In today’s world Internet is a big thing, it has payed a vita role in cutting down the long distances and bring people closer and closer every day. But still there are around 4.4 billion people on this planet who have never been yet online.
We can’t image the kind of progress does internet can bring, if every person in this world start using it. Many companies like Google and Facebook has came with many different plan to provide internet access in remote regions.
Google has started there Project Loon which works on providing Internet access to rural and remote areas. Whereas in 2016 Facebook started Internet.org which provide free access of some websites. Project Loon is in progress, but Facebook has to shut down the Internet.org as critics complained that Free Basics created a two-tiered internet, further exacerbating the digital divide between developed and developing nations.
But we all know Facebook know for connecting people and company haven’t give up on there attitude. According to a FCC documents uncovered by Wired, the social network giant is working on a new satellite project. This that could beam internet down to Earth using millimeter wave radio signals.
The document revealed that the social network wants to launch its very own internet satellite — the Athena. Facebook is looking to launch the satellite in early 2019. The satellite will be designed to “efficiently provide broadband access to unserved and underserved areas throughout the world.
Currently Fiber Optics Cable are the best and main source of providing internet, but they are too expensive and in some region it is not even possible to lay down a network of Fiber Optics Cables due to geographical conditions. Therefore many technology companies believe that the future of the Internet is orbital.
“The challenge with satellite internet today is really affordability—being cost-competitive with cable or other fiber distribution,” says Kerri Cahoy, an associate professor of aeronautics and astronautics at MIT.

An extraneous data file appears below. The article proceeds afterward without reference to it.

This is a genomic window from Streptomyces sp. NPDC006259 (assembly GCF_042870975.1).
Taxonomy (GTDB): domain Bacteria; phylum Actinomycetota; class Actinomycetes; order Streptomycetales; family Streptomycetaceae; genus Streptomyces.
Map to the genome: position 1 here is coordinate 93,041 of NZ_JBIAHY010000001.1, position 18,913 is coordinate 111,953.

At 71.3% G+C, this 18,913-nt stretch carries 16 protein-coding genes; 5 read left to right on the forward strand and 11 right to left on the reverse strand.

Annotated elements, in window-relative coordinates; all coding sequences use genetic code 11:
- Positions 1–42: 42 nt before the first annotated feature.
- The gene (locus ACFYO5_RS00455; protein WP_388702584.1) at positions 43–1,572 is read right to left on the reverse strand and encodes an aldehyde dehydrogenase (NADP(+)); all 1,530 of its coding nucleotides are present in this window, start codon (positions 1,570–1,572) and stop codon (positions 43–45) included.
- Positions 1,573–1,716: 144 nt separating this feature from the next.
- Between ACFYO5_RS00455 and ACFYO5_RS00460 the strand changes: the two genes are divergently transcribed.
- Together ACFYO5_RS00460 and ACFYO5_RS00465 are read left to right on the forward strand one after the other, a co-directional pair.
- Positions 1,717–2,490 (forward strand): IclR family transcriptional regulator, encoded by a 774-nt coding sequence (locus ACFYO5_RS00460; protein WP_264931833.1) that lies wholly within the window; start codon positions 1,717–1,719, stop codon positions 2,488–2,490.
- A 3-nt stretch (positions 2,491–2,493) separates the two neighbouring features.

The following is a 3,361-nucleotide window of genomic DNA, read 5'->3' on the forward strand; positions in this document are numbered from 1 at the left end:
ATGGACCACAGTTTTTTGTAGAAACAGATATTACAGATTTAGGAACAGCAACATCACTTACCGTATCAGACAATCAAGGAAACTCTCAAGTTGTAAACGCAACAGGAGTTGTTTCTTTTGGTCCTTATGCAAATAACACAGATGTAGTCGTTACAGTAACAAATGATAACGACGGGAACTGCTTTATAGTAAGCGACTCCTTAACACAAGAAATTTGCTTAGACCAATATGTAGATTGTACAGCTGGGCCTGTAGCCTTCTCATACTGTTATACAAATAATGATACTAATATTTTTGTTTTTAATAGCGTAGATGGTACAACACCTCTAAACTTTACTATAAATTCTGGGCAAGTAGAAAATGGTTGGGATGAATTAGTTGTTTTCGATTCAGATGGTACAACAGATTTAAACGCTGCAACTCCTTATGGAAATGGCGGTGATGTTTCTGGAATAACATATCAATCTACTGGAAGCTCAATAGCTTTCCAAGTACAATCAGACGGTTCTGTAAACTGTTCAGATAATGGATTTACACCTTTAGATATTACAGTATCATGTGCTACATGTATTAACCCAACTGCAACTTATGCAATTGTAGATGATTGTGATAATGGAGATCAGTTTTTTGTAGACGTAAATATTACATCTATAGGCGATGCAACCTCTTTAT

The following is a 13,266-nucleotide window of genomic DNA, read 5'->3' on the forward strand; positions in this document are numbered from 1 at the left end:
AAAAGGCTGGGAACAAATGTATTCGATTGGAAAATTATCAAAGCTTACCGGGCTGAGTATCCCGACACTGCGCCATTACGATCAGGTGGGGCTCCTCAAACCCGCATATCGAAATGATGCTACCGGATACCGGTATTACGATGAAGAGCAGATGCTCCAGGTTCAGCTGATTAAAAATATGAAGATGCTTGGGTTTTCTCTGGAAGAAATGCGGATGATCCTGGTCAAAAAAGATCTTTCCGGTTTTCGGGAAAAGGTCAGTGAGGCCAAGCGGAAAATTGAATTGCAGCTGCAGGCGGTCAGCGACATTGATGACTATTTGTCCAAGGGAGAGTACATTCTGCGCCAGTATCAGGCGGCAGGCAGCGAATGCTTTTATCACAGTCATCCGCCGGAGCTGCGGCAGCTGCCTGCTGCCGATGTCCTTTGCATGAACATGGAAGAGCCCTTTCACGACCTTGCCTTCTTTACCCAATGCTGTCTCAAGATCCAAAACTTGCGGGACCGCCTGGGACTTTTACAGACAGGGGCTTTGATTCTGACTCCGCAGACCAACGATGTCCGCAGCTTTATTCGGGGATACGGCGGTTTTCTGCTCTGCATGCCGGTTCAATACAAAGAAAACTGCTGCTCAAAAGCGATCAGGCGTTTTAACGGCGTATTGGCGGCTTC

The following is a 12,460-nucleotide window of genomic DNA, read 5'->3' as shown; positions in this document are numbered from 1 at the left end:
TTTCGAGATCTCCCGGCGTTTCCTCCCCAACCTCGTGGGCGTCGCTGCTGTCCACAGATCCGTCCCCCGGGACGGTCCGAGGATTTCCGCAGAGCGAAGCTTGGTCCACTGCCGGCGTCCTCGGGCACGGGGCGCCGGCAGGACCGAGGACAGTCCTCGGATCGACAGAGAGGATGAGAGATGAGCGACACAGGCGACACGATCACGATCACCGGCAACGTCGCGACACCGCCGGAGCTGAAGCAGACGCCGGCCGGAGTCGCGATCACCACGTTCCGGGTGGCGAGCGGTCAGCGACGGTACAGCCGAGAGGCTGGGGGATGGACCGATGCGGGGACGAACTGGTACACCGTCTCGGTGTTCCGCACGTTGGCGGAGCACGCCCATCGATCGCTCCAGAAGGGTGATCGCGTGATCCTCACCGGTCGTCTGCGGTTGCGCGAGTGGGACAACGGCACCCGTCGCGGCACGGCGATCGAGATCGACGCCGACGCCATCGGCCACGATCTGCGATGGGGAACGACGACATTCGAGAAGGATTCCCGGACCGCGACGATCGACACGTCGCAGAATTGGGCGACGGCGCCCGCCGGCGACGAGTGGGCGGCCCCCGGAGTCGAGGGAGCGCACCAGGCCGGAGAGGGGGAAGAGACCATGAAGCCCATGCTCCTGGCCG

This multi-million dollar experimental satellite from the company called PointView Tech LLC. Facebook may soon join SpaceX and OneWeb in the rush to deliver Internet from orbit. SpaceX aims to put nearly 12,000 Starlinks into low Earth orbit (LEO), to deliver gigabit-speed Internet to most of the Earth’s surface.
Rival OneWeb, funded by Japan’s SoftBank, Richard Branson’s Virgin Group and chipmaker Qualcomm plans similar global coverage using perhaps 2,500 LEO satellites. Facebook satellite, named Athena, aims to deliver data 10 times faster than SpaceX’s Starlink Internet satellites.
It’s not a first time that Facebook is planning to launch a satellite. The social network was supposed to launch an internet-beaming satellite for parts of Africa in 2016, but lost it when SpaceX’s rocket exploded during a test.
Implementation of this satellite in outside world will not only provide the benefits of internet to remote regions, but it will also boost the Facebook growth. With more than 2 billion users, the company will have to find inventive ways to reach new audiences if it wants to keep growing.
It’ll be interesting to see how Facebook mange this project. While there is nothing reveled specific about the projects and not even the launching date of the satellite.
According to a Facebook spokesperson, he told CNET —“we believe satellite technology will be an important enabler of the next generation of broadband infrastructure, making it possible to bring broadband connectivity to rural regions where internet connectivity is lacking or non-existent”.
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